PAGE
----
Relations between the foreign press and the army have never been easy, but in the first year of the second Intifada, they deteriorated to the point where journalists were being shot at. There are around 50 documented cases of this happening, but so far, only one or two have been investigated by the Israeli army or by the Special Branch of the Justice Ministry, and I have yet to hear of any serious action being taken against soldiers who shot at foreign or Palestinian journalists. The situation has eased recently, mainly due to a decrease in levels of tension and overt violence in the field, but on the whole, it remains serious.
Difficulties in these relations were greatly exacerbated during Operation Defensive Shield (March-April 2002). The IDF announced closed military areas all over the West Bank where, theoretically, no one was allowed to travel. However, a number of journalists managed to enter Palestinian cities, despite the curfews and restrictions, and were able to report the Palestinian side of the story. The other side, the Israeli army, refused the media access to their operations, leaving the coverage one-sided, by default.
The explanation for the army's reaction can be found in an event that took place a few weeks prior to the start of this operation. An Israeli TV crew had filmed the injuries inflicted on a Palestinian mother of five by Israeli soldiers in a refugee camp near Bethlehem. This footage was censored, but Israel's Channel 2 broadcast it anyway and there was an outcry in Israel. The public wanted to know why pictures that would damage the image of the Israeli army were being shown on national television. Israel's defense minister at the time, Binyamin Ben Eliezer, then decided to stop Israeli film crews covering military operations, and so, for the first three weeks of Defensive Shield, the only pictures we were getting of this major event were from the Palestinian side. Of course we were criticized for being one-sided, but we had only one side of the story. From a journalistic point of view, covering a military operation means covering both sides.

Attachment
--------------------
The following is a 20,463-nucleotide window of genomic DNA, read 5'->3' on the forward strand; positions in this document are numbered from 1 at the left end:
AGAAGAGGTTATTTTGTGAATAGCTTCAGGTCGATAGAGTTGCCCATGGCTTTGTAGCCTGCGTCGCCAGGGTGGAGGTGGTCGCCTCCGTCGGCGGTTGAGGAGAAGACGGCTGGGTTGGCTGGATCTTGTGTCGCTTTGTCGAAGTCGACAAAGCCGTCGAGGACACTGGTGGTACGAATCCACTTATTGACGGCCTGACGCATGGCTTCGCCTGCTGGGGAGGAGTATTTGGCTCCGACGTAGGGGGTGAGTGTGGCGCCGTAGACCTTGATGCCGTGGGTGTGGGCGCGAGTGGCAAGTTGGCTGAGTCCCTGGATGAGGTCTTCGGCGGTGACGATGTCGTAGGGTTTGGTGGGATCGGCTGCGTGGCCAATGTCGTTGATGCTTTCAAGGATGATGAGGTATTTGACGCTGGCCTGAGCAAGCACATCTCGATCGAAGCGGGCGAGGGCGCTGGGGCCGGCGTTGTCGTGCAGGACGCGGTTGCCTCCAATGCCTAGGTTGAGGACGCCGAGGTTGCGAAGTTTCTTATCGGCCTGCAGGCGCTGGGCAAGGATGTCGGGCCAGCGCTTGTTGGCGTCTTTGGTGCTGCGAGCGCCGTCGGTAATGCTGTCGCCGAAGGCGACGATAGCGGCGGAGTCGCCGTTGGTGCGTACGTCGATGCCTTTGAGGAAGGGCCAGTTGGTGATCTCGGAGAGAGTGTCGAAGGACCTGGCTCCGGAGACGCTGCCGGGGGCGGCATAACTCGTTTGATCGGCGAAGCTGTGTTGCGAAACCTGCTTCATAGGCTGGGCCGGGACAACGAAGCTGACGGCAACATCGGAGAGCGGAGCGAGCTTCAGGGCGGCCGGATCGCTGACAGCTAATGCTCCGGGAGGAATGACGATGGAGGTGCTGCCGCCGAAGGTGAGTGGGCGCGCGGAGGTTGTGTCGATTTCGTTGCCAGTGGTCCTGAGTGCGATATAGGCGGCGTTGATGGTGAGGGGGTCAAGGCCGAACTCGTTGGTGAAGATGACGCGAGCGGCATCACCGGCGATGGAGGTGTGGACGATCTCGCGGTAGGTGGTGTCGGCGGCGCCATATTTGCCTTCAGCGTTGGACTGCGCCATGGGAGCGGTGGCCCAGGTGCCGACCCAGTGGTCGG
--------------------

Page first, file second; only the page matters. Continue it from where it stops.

Quality of Information
One of the main differences in the relations between the two sides and the foreign media is the quality and type of information they provide. When the Palestinians exaggerate or lie, it is apparent almost immediately. The lie is raw and it is basic. Israel's lies are much cleverer, more sophisticated. When an Israeli government official provides information, it seems to come from a think tank that has decided to offer its own brand of media "spin".
I feel that at France 2 we provide neutral coverage. The accusations of bias that Israel makes against the foreign press would come from any country that believes its cause is right, that it is the good side and the other is bad. It's the same in the US, the same in France. They believe they are the good side and they want to be supported. In terms of information delivery in the second Intifada, there has been no change in Israeli structures - announcements come through official spokesmen and the GPO. It is the attitudes that have changed.